With time and attention, the alarming overnight orange graph lines faded and became a pretty calm blue again.

My sleep scores increased

My resting heart rate came down.

Everything stopped galloping

My mind became useful, and I actually began writing things other than boring monologues in my journal. God help me if anyone finds my journals – I have told my sister she is to come immediately if she hears news of my death (to put aside her terrible, paralysing grief – just for a moment) and burn the damn things. I should probably do it myself. Journals are – journals are beside the point, sorry, a moment of panic thinking of someone finding my journals


Back to the very slippery point of this post

Here is a quick list that probably isn’t overly helpful (but we bloggers love a list) of all the ways in which to settle one’s mind in order to make it (eventually and with dedicated practice) clear and calm.

Meditate – just sit still and commit – use an app, a timer, a hammer – just do it

Exercise, but don’t flog yourself harder and fill your veins with even more cortisol – take it back a notch and try yoga, go for a walk

Get plenty of sleep – go to bed at the same time every night, no matter what. Yes, that means being firm and walking away from the television no matter how thrilling the latest episode of Yellowstone is or ruthlessly closing the book in the middle of a chapter

Breathe – intentionally – box breathing is excellent

Avoid social media – like the plague, it is

Journal – and have a backup plan for disposal of said journals (further note, never bitch in your journal about the person who is your backup plan, just in case they are also writing your eulogy). Listen to yourself, answer your own questions, ask yourself the things you need to know and discuss everything just as you would with a dear friend. Laugh at yourself, cry with yourself. If you haven’t worked it out – the relationship with yourself is incredibly important because you really need to get a good night’s sleep.

Eat healthy food and stay hydrated – standard stuff, I know, but it works, so I have to include it

Don’t waste your time reading fluffy blog posts about mindfulness with dog pictures

Why are you still reading this? you should be meditating whilst eating an apple and breathing – actually, scratch that, NO! You will choke. Don’t do that. One thing at a time.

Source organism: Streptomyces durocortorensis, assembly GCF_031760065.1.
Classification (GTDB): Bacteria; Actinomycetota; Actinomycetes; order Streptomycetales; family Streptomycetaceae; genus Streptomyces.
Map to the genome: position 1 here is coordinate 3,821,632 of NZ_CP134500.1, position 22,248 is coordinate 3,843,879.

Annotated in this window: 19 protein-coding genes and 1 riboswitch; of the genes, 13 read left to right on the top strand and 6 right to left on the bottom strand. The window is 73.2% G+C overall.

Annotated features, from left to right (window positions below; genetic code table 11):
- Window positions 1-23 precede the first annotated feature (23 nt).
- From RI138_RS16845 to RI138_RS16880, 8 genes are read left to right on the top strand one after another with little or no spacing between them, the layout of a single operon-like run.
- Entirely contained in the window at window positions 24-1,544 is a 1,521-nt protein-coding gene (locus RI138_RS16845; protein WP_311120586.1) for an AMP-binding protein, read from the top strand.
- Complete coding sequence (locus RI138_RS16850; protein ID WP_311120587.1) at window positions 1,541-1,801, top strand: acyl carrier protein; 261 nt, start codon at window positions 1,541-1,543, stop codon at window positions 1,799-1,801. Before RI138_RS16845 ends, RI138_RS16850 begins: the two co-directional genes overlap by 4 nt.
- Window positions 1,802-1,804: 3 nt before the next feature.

Don’t take advice from bloggers and wellness gurus. Obviously, we are all flawed. Listen to yourself, and follow your own intuition. Again, journal – it’s the most important conversation we can have.

Life gets in the way of all sorts of good intentions. It’s turbulent, but we don’t have to be.

The mind is the CEO of the body for a reason – it impacts everything

Keep it clear. Keep it calm. Keep it meditated.

I forgot the importance of this for a hot minute, and if I weren’t such a fan of personal health tracking, I would have missed the timely reminder that our mind impacts our physical health, with quite serious consequences.

So to round up this somewhat sprawling and slippery pointed post

Here’s another photo of Hoges, because I can, and yep, he came out of this mud puddle and jumped all over me, and then I had to walk the rest of the way home with giant muddy paw prints all over my white shirt. But everyone who passed us smiled and waved.

It was a beautiful sunny sparkly evening after the rain. What’s not to enjoy?

Have a lovely day yourself 😊🐾🦴 take a walk – if it’s one thing to change in your life, to make your mind clearer, take a walk (or in your case Ellie, if you’re reading this, a roll💕) there is something magical about sunlight, oxygen and moving along at the same speed at which our brain processes things. It all just …clicks.

32 thoughts on “Clarity and Calmness

  1. I’ve been meaning to start meditating and doing yoga. You’re an inspiration. Or is it the dog who is inspiring me. I’m a sucker for a crazy dog. Love em.

    • It’s probably Hogan that’s inspiring 😁 dogs are the best meditators, they can lie so still with eyes hooded and stare at nothing in particular but if a rabbit saunters past, complete awareness and instant rush.

    • He is beautiful. Big though and doesn’t know his own strength. I get rubs on meditation where I make it a priority for a few months and then then I begin to neglect my practice. I will be sticking to it now though, it’s one thing to think it’s making a difference, and another to be certain.

      • Yeah meditation takes a while to get into and I had and still have my ups and downs. But no matter what I try to meditate at least for a few minutes each day.

      • Yeah I agree, if I stop even for one day I know it’s going to ruin my flow and it’ll be hard to get back into it.

  2. Great informative post.
    Makes me feel inadequate.
    Really need to find out how to meditate.
    I don’t do yoga.
    I don’t have a watch that monitors me.
    I DO box breathe.
    Guess that is a start.
    Now three thirty in the morning.
    Not much point in going back to sleep.
    Have to be up at five.